OPINION | Red sky at night, Indigenous delight

The aboriginal voter turn out will make Canada pay attention to indigenous people and their issues, writes John Lagimodiere.

"In the past, politicians didn't care about indigenous issues because we didn’t care to vote."

Canadian Liberal Party leader Justin Trudeau waves on stage in Montreal on October 20, 2015 after winning the federal election. (Nicholas Kamm/AFP/Getty Images)

As the "red wave" started taking over the east coast, indigenous people across Canada started to feel a little bit of hope.

Could it be that after ten years of battling the Conservatives at seemingly every turn there may actually be a change?

As Ontario and Quebec went red too, that wave turned to relief for indigenous people. Liberal leader Justin Trudeau was quickly confirmed as the prime minister-designate with a solid majority of 184. Stephen Harper, who is stepping down, and the Conservatives were left with just 99 seats. The NDP with only 44. 

Indigenous people who usually don't vote came out in droves to take selfies outside of the polling booth, but mostly to "heave Steve" or vote "anybody but Conservative" (ABC).There were stories of reserve communities running out of ballots.The St Mary's polling station in Saskatoon-West was literally overwhelmed with the amount of voters, a majority of them indigenous. The First Nation and Métis vote certainly helped Saskatoon-West winner NDP Sheri Benson and NDP Georgina Jolibois in the Desnethe-Missinippi-Churchill River riding. 

So, the Harper government is gone, but some folks say the Liberals are the same cat with different stripes. Remember, the Liberals are the party that tabled the White Paper that proposed full assimilation and in the 1990s imposed the dreaded 2 per cent cap on First Nation funding. They also had many years to apologise for the residential schools, but alas, just didn't get around to it during their last mandate.

The Liberals certainly do have a tainted past, but indigenous people have reason to be optimistic. The Liberal Party promised to remove that 2 per cent cap on funding, inject billions into education, accept the United Nations Declaration on the Rights of the Indigenous People and implement the calls to action from the Truth and Reconciliation Commission. The party also called for a national inquiry into missing and murdered indigenous women and in his victory speech,Trudeau promised to negotiate on a nation-to-nation basis.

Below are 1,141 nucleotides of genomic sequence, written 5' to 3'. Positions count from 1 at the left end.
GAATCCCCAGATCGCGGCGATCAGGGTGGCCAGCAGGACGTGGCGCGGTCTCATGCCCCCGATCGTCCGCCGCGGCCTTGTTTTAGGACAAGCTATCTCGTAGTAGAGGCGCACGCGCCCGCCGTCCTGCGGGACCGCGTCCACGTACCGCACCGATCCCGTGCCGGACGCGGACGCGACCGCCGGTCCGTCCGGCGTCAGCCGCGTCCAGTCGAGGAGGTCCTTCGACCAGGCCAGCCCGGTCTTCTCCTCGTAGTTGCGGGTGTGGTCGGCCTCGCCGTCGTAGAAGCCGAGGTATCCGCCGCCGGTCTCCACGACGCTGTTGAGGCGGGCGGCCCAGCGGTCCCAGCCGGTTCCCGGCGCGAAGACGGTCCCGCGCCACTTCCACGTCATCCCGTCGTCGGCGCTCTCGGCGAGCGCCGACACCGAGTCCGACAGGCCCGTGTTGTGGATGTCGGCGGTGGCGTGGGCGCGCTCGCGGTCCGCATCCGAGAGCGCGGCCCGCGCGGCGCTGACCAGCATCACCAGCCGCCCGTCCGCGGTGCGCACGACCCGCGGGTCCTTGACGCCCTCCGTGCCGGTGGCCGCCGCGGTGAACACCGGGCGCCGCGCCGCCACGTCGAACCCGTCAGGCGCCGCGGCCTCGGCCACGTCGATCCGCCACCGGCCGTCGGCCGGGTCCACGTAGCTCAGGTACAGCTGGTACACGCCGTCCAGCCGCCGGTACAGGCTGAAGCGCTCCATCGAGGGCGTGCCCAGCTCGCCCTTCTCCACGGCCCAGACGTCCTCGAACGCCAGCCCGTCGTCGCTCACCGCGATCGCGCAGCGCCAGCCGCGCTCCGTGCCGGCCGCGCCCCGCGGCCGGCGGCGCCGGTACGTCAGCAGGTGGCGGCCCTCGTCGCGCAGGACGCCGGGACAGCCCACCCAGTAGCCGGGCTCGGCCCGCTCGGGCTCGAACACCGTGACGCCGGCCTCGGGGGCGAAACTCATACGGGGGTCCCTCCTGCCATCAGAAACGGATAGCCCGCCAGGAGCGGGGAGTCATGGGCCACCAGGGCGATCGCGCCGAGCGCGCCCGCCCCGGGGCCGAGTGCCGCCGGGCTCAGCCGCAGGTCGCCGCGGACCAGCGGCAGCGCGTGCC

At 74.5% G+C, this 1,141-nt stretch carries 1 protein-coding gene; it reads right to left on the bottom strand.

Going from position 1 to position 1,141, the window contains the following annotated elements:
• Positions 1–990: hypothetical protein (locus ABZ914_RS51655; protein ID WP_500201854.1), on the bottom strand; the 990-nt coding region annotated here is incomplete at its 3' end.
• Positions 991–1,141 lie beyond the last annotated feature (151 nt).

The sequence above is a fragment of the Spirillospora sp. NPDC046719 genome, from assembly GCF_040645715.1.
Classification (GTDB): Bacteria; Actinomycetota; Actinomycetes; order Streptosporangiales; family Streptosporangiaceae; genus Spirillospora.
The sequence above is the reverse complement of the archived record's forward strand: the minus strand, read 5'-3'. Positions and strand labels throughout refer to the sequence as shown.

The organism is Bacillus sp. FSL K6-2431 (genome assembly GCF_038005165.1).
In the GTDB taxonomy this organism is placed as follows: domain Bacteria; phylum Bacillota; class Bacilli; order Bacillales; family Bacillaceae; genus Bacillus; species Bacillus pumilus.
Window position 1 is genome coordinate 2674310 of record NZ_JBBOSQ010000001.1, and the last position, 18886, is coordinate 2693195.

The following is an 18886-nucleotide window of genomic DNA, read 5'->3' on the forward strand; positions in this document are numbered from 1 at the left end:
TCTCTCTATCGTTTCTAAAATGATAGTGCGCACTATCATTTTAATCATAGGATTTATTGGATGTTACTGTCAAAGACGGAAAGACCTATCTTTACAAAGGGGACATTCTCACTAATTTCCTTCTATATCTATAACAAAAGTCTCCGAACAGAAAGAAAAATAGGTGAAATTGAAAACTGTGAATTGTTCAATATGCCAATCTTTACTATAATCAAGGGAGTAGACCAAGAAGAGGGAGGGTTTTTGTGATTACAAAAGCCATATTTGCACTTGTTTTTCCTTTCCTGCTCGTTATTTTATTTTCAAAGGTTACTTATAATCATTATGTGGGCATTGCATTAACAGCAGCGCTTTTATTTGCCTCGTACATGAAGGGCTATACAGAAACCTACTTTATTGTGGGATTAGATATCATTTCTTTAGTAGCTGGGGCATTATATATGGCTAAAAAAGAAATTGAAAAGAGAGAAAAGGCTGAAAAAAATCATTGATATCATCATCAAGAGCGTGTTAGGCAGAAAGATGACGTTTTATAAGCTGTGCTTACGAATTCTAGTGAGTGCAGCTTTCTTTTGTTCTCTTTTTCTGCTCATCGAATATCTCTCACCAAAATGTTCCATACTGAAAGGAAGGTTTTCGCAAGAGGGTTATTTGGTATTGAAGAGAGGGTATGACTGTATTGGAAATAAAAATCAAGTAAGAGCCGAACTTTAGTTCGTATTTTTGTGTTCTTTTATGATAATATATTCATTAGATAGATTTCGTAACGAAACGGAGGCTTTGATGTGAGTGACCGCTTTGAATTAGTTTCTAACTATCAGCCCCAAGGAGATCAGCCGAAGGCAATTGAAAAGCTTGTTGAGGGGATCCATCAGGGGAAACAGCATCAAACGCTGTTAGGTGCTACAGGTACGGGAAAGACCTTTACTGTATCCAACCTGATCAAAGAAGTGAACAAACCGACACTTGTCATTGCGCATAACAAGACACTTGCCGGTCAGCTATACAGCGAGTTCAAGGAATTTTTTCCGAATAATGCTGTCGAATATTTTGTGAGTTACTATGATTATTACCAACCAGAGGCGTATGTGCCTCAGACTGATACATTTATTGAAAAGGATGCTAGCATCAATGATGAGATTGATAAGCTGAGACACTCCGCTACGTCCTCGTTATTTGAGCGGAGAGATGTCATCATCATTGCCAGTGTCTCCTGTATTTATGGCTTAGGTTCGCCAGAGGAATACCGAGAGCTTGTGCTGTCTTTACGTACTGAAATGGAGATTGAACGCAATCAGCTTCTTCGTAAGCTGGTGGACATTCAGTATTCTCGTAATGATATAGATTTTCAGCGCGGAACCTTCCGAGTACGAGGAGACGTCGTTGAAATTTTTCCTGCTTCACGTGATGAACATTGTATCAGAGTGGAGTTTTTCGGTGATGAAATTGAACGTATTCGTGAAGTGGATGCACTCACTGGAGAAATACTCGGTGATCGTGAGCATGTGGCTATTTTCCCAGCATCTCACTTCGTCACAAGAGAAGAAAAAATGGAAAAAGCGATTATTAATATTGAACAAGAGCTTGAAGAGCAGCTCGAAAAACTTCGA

That's a big list but how do we hold them to it?

Liberal candidates Lisa Abbott and Della Anaquod ran great campaigns. Lawrence Joseph got as close as you can get in Desnethe-Missinippi-Churchill River and believe me, those voices will be heard in Ottawa. They have a great indigenous caucus and also elected five indigenous Members of Parliament. Plus there is always old faithful, Ralph Goodale.

But the most powerful thing pushing forward the agenda will be the people. Indigenous people are engaged on a new level. This is an historic step. In the past, politicians didn't care about indigenous issues because we didn't care to vote. This massive turnout will certainly make the Liberal party, and Trudeau for that matter, pay attention to the indigenous people of Canada.

About the Author

John Lagimodiere

John Lagimodiere, a Métis entrepreneur, is the President of ACS Aboriginal Consulting Services and the Publisher/Editor of Eagle Feather News, Saskatchewan’s largest independent Aboriginal media outlet. He has also hosted the national radio show “As If” on CBC Radio. Lagimodiere has won numerous awards including the Saskatchewan Centennial Medal and the Queen’s Jubilee Medal.

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